This book is distinctive in at least three ways. Firstly, the authors approach economic crime in Russia without its a priori stigmatization as part of the general `criminalization' of the economy. Rather they view it as a generic response to and integral part of the post-Soviet transition, and analyze the role of economic crime in the functioning/subverting of state, market and civil society institutions in the new Russia. Secondly, the book reveals the latent constituents of economic crime – the customary practices which are so widespread that they become commonly accepted or tolerated in society, but at the same time constitute and nurture an environment for economic crime. Thirdly, it offers clues for solving some of Russia's paradoxes: How do people survive if wages are not paid on time or in full, and even when paid, are still inadequate for basic living standards? If the rule of law does not rule, then what does? What are the rules of the alleged Russian disorder? How is it possible to combat corruption in a society where supposedly no agency or institution is free from it?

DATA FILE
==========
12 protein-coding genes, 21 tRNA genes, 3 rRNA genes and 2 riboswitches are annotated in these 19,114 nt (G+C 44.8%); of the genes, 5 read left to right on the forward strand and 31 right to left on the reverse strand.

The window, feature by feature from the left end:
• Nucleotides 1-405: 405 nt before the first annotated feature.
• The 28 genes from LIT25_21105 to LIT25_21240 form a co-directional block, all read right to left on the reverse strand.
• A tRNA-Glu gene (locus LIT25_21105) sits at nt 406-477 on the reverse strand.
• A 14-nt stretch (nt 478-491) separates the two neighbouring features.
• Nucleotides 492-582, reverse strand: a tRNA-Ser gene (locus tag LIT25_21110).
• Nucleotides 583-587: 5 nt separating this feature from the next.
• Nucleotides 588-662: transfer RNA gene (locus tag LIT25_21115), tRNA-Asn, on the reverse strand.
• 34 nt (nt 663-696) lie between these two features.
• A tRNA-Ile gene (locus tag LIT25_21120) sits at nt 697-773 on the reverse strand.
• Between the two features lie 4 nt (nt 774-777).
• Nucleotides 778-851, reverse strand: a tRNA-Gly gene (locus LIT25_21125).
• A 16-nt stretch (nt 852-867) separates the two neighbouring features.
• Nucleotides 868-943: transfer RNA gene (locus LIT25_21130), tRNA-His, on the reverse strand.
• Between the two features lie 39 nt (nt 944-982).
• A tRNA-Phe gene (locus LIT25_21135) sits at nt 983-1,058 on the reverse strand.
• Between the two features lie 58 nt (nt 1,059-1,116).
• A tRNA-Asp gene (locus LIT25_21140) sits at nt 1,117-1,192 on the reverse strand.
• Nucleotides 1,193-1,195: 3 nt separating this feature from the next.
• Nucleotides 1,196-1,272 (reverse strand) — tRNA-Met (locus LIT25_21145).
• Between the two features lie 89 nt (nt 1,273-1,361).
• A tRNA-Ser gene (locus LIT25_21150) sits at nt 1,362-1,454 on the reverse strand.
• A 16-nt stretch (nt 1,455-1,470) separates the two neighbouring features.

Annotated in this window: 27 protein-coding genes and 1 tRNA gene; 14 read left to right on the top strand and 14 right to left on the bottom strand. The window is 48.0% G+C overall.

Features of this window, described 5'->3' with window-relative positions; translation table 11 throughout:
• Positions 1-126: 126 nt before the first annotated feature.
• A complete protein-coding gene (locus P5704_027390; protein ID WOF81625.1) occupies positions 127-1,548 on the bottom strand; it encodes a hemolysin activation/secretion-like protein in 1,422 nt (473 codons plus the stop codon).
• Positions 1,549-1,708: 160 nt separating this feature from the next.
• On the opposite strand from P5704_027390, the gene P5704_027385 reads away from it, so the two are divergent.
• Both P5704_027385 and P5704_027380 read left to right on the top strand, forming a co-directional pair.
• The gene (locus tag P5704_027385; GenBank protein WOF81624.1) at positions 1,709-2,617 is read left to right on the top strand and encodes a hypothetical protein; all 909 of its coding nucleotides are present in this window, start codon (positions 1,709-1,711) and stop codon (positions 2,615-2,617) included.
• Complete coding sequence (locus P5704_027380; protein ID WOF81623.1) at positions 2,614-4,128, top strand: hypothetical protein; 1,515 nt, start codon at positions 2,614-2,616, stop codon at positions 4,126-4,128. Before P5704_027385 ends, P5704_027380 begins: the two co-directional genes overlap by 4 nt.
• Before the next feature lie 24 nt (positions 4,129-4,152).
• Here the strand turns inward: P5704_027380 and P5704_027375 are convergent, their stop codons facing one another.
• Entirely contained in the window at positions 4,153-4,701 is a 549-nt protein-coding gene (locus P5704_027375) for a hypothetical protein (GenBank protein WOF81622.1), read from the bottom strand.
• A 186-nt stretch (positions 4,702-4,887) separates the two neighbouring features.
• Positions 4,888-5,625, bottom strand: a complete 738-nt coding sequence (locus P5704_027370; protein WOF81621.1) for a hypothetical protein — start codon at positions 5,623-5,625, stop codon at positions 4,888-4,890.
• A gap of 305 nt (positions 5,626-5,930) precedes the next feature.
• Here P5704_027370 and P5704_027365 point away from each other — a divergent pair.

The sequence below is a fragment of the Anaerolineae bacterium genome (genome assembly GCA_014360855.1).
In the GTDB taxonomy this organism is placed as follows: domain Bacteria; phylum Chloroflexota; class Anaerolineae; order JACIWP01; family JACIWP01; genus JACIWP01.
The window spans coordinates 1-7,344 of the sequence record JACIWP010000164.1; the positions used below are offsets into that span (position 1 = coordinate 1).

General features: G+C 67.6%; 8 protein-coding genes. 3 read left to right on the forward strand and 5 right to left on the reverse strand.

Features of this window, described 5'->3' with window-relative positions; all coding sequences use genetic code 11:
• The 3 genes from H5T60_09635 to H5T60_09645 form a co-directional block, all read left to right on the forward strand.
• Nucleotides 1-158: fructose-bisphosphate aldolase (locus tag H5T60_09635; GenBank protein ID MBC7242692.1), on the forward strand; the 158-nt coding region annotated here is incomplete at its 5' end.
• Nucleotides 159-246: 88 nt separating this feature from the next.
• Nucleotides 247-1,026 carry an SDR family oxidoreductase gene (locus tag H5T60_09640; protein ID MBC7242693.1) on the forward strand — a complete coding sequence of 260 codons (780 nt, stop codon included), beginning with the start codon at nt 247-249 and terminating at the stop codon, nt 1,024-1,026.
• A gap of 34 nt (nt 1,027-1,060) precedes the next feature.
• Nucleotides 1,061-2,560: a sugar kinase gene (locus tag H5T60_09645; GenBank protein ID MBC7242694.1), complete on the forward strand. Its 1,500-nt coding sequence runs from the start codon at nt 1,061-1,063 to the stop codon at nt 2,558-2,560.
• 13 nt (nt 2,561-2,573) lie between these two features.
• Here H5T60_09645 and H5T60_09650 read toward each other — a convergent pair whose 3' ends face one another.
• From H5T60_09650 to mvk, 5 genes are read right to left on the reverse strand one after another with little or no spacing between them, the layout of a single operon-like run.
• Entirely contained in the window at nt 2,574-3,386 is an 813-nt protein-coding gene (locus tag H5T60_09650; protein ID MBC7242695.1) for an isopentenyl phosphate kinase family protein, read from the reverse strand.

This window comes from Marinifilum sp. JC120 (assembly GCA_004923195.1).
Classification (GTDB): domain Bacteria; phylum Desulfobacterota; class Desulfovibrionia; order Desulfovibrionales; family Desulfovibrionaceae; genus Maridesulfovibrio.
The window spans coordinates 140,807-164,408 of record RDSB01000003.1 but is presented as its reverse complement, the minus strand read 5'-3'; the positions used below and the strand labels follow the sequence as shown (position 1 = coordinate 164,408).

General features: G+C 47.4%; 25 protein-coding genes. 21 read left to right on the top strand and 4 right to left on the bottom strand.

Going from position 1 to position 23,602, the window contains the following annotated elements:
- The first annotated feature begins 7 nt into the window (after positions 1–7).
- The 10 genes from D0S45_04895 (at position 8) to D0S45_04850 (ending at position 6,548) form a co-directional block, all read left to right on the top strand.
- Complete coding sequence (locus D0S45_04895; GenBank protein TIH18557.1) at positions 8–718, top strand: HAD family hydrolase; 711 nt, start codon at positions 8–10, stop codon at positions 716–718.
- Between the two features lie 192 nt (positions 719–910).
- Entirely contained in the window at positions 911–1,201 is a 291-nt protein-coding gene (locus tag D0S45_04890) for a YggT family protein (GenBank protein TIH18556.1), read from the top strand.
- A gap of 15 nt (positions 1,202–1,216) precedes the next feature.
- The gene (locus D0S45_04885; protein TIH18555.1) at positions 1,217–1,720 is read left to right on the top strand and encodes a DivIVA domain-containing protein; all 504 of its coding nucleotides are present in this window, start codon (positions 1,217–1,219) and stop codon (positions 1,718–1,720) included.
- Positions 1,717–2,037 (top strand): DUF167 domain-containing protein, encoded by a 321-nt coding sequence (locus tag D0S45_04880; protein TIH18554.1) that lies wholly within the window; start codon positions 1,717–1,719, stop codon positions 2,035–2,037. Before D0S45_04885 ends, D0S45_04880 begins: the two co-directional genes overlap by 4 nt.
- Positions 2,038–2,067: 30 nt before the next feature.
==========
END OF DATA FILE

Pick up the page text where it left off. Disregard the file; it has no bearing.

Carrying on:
Most forms of Russian economic crime in the 1990s are examined in this book. The authors demonstrate how change and continuity are both factors which are crucial to an understanding of the post-Soviet order and to account for the difficulties of democratization and marketization in Russia. This work challenges the supposed transparency of the post-Soviet Russian economy for the outside world and shows how the Russian economy really works.
The idea for this book arose out of the East European Regional Programme at the 16th International Symposium on Economic Crime, held at Jesus College in Cambridge in September 1998. It includes papers presented at the Symposium together with new papers commissioned especially for this volume.